The plastic wrap will keep the mixture moist in the fridge and the dough will come together as the flour absorbs more of the moisture in the mix (through osmosis, I love science). After chilling for no less than an hour, the dough will be ready to be rolled out and made into a perfect crust.

If you need to store the dough for longer, put the wrapped disc into a plastic bag and refrigerate for up to 3 days or freeze it. Allow it to thaw in the fridge overnight before you use it, however.

You are ready to roll out your pie crust. See the photo below for what you will need.

Photo by Author

Unwrap your disc of dough. It should be dotted with pieces of the butter and stay together fairly well. Turn it out of the plastic onto a floured surface, like a slap of granite or marble if you have one, or onto your counter top if you don’t.

Starting at the center roll outward putting some pressure on your rolling pin. Turn the dough, ninety degrees and do it again. Turn the dough over. If it is crumbly give it a spritz of water.

Using the sides of your hand, go all around the disc pushing inward to press away any cracks that have formed on the perimeter of the disc. Keep doing this rolling, turning, pressing routine until the dough is about 16" in diameter and is fairly thin and uniform. The process of continuously moving the dough and turning it over on a floured surface keeps it from sticking to the surface you are rolling it out on or to the rolling pin. You can dust any excess flour off the dough before putting it in its pie pan.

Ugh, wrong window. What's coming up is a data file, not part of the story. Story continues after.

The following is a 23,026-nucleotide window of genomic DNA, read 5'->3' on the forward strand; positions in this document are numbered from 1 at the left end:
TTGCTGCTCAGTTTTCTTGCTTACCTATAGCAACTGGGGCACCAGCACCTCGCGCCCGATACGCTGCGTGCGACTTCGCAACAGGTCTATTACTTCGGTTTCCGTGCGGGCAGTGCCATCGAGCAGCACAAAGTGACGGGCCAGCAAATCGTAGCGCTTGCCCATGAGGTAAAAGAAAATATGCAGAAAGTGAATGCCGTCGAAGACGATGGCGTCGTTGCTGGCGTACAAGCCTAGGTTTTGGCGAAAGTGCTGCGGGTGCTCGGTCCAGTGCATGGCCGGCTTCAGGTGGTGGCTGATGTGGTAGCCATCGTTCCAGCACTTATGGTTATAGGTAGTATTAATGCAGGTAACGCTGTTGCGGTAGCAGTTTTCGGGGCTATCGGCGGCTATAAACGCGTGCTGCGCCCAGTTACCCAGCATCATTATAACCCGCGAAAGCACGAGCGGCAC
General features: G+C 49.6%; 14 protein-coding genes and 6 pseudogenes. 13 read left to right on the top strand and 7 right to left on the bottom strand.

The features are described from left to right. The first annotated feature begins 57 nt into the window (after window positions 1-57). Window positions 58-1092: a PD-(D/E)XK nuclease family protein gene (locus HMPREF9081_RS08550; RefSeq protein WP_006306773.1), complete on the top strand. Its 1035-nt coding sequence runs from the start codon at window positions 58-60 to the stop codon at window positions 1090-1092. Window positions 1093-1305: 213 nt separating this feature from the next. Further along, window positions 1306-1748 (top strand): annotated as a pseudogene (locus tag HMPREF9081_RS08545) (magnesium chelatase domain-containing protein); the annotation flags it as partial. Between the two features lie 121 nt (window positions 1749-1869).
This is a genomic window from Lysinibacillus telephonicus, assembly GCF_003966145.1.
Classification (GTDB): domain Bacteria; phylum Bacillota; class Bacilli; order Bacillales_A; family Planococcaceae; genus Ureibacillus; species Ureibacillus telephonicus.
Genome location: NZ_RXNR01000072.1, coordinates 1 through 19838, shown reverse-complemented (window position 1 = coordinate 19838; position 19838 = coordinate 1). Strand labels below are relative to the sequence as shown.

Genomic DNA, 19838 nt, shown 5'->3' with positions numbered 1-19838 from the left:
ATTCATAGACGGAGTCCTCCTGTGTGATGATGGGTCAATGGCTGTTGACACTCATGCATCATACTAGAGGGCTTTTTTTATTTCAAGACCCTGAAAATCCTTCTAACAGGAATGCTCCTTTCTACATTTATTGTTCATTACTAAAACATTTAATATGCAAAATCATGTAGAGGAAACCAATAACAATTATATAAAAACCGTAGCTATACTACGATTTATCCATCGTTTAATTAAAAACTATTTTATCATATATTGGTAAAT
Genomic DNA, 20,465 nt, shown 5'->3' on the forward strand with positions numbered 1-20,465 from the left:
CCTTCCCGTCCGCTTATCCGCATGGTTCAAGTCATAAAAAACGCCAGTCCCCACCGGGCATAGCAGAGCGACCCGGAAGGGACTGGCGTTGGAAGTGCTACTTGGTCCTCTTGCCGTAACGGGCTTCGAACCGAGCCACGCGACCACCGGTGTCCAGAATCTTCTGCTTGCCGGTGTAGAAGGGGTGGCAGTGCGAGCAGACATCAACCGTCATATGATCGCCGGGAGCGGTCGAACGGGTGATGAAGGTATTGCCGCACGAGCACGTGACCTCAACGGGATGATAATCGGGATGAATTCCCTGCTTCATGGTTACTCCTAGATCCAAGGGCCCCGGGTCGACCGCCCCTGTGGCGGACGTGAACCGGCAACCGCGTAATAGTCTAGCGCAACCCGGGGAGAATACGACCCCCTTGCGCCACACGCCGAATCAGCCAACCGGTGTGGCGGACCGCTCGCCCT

Drape the dough over your rolling pin and transfer it to your pie pan. It is important to press the dough up snug against the sides of the pie pan using your fingers or the side of a measuring cup so there are no air pockets between the dough and the pan. Trim the sides of the dough to about one inch beyond the edge of the pie pan and put it in the refrigerator while you roll out your top crust.

I assume you have made the filling for whatever flavor pie you are making?

If you are blind baking this crust, put it in a 350 Fahrenheit oven with a piece of parchment paper filled with beans, rice, or my favorite, pea gravel weighing it down. I keep a bowl of clean stones in my cupboard for exactly this purpose. Bake for 15 to 20 minutes until nice and golden. It will be a lovely bottom to whatever you are planning for it.

If you are making a two crust pie, roll out your top layer and cut it into a circle about a half inch larger than the diameter of your pie pan. Place the top crust over your filling or cut into slices and weave a lattice. It is important to crimp the edges of your pie closed so the filling does not leak out.

To do this, lightly dampen the edges of the top crust and fold the overhanging bottom crust over it all the way around.

You can crimp the edge of the pie now with the tines of a fork, or using your fingers pinch the crust all around for a raised edge. Cut a few holes in the top crust to allow steam to escape, and you are ready to bake.

I like to decorate my pies. In the photo below I made the roses and braided edge of the pie with leftover scraps of dough. The texture of the crust was made with a fork pressed into the dough in alternating directions. This photo is of an apple pie from last fall. It’s obvious I was spending a lot of time in my kitchen during the pandemic.

Before Baking — Photo by Author


We curate outstanding articles from diverse domains and…

Janice Maves

Written by

Essayist, Poet, Mom, Dog Owner. Lives in Cornish, ME with Wallace the Airedale, and ponders Life In General.


We curate and disseminate outstanding articles from diverse domains and disciplines to create fusion and synergy.

Janice Maves

Written by

Essayist, Poet, Mom, Dog Owner. Lives in Cornish, ME with Wallace the Airedale, and ponders Life In General.


We curate and disseminate outstanding articles from diverse domains and disciplines to create fusion and synergy.